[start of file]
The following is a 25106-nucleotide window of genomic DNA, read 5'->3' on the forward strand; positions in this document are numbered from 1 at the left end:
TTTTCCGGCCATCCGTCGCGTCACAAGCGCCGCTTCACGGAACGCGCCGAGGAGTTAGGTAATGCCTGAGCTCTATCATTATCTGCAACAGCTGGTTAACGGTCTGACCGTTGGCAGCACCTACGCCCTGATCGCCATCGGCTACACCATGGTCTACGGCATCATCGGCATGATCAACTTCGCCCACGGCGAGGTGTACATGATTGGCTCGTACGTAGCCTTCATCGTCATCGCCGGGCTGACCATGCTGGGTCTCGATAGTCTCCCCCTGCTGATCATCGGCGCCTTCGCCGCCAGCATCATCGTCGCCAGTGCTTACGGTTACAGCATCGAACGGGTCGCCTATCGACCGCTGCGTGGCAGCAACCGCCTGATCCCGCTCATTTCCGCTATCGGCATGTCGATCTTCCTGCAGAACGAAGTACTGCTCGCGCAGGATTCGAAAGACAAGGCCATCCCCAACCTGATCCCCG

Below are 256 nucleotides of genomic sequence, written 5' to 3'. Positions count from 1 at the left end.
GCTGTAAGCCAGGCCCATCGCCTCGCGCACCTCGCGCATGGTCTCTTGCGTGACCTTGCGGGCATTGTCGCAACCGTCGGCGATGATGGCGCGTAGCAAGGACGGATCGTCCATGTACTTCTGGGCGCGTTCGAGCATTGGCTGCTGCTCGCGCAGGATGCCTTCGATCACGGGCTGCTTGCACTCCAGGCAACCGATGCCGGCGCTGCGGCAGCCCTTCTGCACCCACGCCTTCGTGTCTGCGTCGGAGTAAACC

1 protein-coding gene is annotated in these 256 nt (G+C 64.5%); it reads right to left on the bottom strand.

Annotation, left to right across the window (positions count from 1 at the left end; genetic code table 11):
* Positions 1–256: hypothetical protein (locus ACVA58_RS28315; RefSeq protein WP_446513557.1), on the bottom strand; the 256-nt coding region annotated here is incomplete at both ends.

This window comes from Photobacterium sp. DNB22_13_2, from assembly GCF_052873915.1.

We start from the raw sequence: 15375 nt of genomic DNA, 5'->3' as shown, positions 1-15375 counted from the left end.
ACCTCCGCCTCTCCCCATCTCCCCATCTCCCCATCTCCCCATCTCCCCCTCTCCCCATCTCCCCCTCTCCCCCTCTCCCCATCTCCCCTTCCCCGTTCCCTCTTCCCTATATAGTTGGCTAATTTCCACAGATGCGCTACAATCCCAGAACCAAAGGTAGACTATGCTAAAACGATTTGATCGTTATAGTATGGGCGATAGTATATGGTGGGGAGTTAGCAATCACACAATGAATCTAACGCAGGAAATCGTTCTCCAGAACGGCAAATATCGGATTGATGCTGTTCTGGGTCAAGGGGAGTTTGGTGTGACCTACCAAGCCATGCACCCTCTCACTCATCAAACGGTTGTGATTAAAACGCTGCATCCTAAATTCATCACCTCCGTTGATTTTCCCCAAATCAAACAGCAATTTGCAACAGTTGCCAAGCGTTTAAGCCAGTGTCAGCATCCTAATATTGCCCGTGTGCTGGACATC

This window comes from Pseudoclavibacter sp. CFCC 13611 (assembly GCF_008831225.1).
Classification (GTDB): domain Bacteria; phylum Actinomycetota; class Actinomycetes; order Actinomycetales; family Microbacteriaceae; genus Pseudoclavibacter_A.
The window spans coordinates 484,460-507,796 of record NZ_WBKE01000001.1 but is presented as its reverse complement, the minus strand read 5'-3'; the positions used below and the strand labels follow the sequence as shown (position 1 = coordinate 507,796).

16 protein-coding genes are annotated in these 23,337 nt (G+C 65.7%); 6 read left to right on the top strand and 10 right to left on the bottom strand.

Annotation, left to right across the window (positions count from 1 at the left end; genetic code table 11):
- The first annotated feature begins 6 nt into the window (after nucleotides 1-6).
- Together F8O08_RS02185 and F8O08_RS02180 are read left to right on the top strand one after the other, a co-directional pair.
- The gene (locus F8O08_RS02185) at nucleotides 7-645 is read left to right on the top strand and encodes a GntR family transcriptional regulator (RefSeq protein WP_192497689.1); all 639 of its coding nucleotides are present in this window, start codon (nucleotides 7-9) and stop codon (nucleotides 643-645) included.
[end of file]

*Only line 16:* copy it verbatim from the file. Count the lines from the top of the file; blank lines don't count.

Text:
- The first annotated feature begins 6 nt into the window (after nucleotides 1-6).